A new paper has put forward a radical new theory to explain mysterious magnetic structures in the sky.
According to Dr. Jennifer West, Research Associate at the Dunlap Institute for Astronomy and Astrophysics, two enigmatic structures that we see on opposite sides of the sky – the North Polar Spur and the Fan Region – are in fact connected together by a vast cosmic network of magnetic filaments.
These filaments, she argues, form a \’tunnel\’ that encircles the entire solar system.
“If we were to look up in the sky, we would see this tunnel-like structure in just about every direction we looked,” she says. “That is, if we had eyes that could see radio light.”
For decades, scientists have puzzled over the nature of these two structures, however this is the first time that anyone has been able to show that they may in fact be connected together.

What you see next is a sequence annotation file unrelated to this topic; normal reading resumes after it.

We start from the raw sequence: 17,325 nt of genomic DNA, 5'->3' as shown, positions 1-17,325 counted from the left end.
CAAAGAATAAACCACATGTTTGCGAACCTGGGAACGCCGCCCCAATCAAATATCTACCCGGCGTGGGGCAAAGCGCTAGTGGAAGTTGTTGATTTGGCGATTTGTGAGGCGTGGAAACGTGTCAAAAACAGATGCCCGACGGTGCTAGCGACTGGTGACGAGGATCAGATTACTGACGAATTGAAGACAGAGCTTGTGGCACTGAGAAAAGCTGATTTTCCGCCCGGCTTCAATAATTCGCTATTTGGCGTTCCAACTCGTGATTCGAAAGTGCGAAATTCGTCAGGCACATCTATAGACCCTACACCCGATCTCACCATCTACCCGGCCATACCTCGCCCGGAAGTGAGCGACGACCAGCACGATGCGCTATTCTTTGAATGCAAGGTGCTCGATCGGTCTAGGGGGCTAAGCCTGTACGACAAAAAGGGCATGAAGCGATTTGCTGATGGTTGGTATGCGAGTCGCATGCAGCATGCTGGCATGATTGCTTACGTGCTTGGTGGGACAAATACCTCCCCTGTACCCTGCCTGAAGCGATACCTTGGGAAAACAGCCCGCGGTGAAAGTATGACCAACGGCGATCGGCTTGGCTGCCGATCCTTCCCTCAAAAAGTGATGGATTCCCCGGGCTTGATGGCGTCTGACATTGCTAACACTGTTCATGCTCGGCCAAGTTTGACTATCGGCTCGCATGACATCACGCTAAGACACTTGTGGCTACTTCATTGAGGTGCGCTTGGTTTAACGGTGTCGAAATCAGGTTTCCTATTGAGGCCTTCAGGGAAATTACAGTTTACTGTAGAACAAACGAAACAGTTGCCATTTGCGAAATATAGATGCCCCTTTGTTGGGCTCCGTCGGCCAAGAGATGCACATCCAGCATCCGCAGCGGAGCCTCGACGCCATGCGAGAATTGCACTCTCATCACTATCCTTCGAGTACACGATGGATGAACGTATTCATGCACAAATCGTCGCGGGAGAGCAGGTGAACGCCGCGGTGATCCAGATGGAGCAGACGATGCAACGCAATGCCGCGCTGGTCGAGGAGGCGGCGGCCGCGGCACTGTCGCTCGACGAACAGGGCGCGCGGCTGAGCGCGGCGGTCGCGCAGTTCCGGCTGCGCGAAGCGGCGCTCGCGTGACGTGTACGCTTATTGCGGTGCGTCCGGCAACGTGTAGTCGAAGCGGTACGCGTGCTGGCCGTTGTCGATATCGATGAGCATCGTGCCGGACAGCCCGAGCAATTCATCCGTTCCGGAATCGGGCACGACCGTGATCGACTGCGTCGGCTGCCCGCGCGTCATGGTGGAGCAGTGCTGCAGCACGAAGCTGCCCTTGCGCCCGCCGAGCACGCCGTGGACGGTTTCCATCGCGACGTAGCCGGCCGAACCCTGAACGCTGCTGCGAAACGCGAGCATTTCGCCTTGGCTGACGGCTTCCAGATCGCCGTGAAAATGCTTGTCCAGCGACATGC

“A few years ago, one of our co-authors, Tom Landecker, told me about a paper from 1965, from the early days of radio astronomy,” said West.
“Based on the crude data available at this time, the authors (Mathewson and Milne), speculated that these polarized radio signals could arise from our view of the Local Arm of the galaxy, from inside it.”
“That paper inspired me to develop this idea and tie my model to the vastly better data that our telescopes give us today.”
According to her findings, this huge magnetic \’tunnel\’ in space could be around 1,000 light years across – an estimate that seems consistent with existing data on the interconnected structures.
As things stand her findings require further confirmation, however the results are tantalizing.
“When Jennifer first pitched this to me, I thought it was too \’out-there\’ to be a possible explanation,” said astronomer Bryan Gaensler of the University of Toronto.
“Now I\’m excited to see how the rest of the astronomy community reacts.”